Friday, 13 April 2012

Cask Conditioned Lager?

At the Great British Beer Festival last year I was lucky enough to work on the bar which contained the Champion Speciality Beer, Oakleaf's I Can't Believe It's Not Bitter, a 4.9% cask conditioned lager. At the time I wasn't overly convinced by it. I felt that it wasn't quite lagery enough for lager drinkers but yet too lagery for hardened cask ale drinkers. I just found it to be more of a novelty and lacked any real discernible flavour. I didn't find it unpleasant and wouldn't complain if someone bought me a pint of it in a pub but it just lacked something. Despite my reservations it sold well and the reaction to it was a mix of people echoing my sentiments and people loving it. The beer did little to convince me that cask conditioned lager would sweep across the nation revolutionising the beer world. It wasn't a bad beer it just wasn't great. 

I hadn't given cask lagers much thought until recently. When on a trip to the Anglesea Arms in South Kensington, an excellent pub which stocks a great range of cask ales mainly from Sharps and Adnams but often has a few local beers available, I was intrigued when a cask was changed and a pump clip for Sharps Spring Cask Pilsner appeared. The beer is described by Sharps as "a pale straw beer with a herbal lemon aroma" with thyme added during maturation for extra flavour. When I went to order a few pints the barman commented on how good a choice I was making and that he absolutely loved the stuff. It poured a lovely light straw colour with a thick white head and had a great citrus aroma. The aroma was continued into the flavour with a slightly sweet citrus flavour followed by a clean crisp bitterness that was all backed up by just a smidgeon of malt. It was clear it had been cask conditioned as the heavy carbonation and sharp coolness associated with keg lager was lacking. A friend described it as "lager without the fizz", in his eyes a criticism, but I found it to be just the tonic needed on a warm spring evening. It quenched my thirst well and was very drinkable and moreish; the kind of beer you could drink all night. I'm not usually a lager drinker but I have to say that the Sharp's Spring Cask Pilsner is one of the best beers I've had in 2012 so far. If you see it I'd highly recommend trying it for yourself.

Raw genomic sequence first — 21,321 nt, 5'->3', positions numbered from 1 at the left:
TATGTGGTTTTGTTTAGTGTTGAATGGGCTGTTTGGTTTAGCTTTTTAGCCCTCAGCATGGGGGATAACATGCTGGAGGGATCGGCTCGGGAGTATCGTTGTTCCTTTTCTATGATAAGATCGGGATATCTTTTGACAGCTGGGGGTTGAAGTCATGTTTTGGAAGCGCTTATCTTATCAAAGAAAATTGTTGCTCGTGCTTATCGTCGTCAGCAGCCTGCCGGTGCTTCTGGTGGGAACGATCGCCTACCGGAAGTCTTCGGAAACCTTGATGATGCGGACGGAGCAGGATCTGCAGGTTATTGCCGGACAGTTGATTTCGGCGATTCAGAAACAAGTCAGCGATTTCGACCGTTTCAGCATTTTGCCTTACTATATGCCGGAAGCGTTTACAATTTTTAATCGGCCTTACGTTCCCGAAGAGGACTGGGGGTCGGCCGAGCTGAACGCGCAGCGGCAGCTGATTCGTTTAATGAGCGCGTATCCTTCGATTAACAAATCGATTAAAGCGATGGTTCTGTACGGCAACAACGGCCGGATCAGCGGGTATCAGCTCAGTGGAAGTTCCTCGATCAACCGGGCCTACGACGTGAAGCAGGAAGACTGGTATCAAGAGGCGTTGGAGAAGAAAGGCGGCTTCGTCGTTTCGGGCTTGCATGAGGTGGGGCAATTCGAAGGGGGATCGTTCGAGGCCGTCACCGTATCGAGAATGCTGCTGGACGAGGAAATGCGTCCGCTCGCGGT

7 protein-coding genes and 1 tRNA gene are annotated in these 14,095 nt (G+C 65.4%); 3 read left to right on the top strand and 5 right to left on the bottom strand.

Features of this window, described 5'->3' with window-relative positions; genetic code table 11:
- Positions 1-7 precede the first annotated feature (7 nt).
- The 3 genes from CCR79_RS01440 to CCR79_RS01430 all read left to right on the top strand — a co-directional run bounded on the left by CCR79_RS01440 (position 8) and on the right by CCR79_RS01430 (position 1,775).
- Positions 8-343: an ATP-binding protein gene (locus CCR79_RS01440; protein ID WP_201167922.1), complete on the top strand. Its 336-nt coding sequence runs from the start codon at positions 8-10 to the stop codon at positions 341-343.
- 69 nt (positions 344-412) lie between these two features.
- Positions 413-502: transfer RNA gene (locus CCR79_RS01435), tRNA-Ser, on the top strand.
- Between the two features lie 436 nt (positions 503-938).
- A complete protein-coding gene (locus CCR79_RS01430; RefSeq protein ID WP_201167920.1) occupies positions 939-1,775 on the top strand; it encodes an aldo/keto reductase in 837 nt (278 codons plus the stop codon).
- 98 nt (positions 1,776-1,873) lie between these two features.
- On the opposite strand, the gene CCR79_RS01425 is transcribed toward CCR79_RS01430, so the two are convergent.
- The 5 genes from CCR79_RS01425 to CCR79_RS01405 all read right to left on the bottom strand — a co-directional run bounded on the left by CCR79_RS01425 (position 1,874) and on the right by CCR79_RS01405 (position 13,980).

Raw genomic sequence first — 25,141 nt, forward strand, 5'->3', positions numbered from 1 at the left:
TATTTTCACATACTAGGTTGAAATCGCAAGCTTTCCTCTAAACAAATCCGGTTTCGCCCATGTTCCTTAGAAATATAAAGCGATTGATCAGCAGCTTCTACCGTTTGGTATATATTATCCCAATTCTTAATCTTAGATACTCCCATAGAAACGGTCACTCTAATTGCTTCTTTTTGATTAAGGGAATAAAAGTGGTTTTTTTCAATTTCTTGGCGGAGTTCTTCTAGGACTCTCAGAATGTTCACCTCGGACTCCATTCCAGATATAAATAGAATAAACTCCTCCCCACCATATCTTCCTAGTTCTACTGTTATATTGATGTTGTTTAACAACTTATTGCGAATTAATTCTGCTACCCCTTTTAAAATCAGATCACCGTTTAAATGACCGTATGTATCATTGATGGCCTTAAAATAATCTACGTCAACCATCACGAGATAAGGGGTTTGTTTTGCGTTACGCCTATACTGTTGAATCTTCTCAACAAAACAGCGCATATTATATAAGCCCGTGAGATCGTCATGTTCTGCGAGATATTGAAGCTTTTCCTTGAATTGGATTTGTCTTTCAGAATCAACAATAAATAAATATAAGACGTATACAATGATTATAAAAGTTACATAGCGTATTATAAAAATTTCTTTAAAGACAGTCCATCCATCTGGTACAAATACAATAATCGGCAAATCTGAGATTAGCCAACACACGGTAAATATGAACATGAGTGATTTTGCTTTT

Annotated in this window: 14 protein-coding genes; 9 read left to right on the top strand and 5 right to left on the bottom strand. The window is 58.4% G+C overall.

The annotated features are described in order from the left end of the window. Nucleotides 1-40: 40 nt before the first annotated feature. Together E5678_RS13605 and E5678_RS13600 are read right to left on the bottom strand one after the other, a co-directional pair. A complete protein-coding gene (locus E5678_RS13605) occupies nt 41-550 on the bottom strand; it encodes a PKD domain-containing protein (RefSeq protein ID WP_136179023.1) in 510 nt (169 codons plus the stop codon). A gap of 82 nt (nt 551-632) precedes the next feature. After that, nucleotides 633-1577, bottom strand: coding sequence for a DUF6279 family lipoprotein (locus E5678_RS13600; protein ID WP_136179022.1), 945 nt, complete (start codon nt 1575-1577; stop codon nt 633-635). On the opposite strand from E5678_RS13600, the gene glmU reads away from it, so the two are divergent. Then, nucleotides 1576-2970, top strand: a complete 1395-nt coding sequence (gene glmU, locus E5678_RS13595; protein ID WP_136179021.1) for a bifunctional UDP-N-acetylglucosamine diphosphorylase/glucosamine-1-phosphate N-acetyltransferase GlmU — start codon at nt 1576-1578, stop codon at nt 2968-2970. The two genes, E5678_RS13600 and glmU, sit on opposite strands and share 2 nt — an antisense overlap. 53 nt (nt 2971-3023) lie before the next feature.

After trying these 2 beers I'm starting to become convinced that cask lager is an avenue which brewers should definitely consider. It's a niche market because I struggle to see hardcore lager drinkers change from keg to cask lager but as with most things to do with beer choice is always good. I can really see a place for beers like this in the hot summer months when a crisp refreshing beer is perfect.


  1. Good read as per usual. The comment about the Sharp's Spring Cask Pilsner is very true.

  2. Lighthouse, from The Gower brewery, is a nice lager style drink. Although I live quite close to the brewery it is all to rare from the pump.

  3. A good cask lager can be available though rare. Have not tried the Sharp's, Scheihalagen (spelling!) is reliable. Best ever Kinver Terminator (I'll be Bock) 7.9%, utterly brilliant.
    Keep pushing at festivals to stock REAL Lager to educate the drinkers.